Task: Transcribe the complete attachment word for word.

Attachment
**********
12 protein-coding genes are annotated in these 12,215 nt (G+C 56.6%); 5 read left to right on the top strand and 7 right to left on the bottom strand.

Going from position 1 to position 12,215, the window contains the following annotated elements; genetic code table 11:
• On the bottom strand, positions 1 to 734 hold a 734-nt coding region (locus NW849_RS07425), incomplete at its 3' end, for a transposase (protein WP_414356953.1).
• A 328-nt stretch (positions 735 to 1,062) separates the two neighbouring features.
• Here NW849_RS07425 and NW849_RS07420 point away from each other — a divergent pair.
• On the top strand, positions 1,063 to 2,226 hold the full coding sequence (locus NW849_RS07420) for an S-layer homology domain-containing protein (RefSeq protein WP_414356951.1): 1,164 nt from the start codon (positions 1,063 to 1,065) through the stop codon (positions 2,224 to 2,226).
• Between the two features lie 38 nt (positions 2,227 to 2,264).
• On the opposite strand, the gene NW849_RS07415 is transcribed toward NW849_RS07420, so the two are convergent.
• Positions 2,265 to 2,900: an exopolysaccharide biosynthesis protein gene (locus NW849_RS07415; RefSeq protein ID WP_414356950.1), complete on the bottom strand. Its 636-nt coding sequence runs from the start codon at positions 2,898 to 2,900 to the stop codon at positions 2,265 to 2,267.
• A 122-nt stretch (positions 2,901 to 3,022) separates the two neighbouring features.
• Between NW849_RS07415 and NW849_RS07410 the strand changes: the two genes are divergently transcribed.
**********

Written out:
12 protein-coding genes are annotated in these 12,215 nt (G+C 56.6%); 5 read left to right on the top strand and 7 right to left on the bottom strand.

Going from position 1 to position 12,215, the window contains the following annotated elements; genetic code table 11:
• On the bottom strand, positions 1 to 734 hold a 734-nt coding region (locus NW849_RS07425), incomplete at its 3' end, for a transposase (protein WP_414356953.1).
• A 328-nt stretch (positions 735 to 1,062) separates the two neighbouring features.
• Here NW849_RS07425 and NW849_RS07420 point away from each other — a divergent pair.
• On the top strand, positions 1,063 to 2,226 hold the full coding sequence (locus NW849_RS07420) for an S-layer homology domain-containing protein (RefSeq protein WP_414356951.1): 1,164 nt from the start codon (positions 1,063 to 1,065) through the stop codon (positions 2,224 to 2,226).
• Between the two features lie 38 nt (positions 2,227 to 2,264).
• On the opposite strand, the gene NW849_RS07415 is transcribed toward NW849_RS07420, so the two are convergent.
• Positions 2,265 to 2,900: an exopolysaccharide biosynthesis protein gene (locus NW849_RS07415; RefSeq protein ID WP_414356950.1), complete on the bottom strand. Its 636-nt coding sequence runs from the start codon at positions 2,898 to 2,900 to the stop codon at positions 2,265 to 2,267.
• A 122-nt stretch (positions 2,901 to 3,022) separates the two neighbouring features.
• Between NW849_RS07415 and NW849_RS07410 the strand changes: the two genes are divergently transcribed.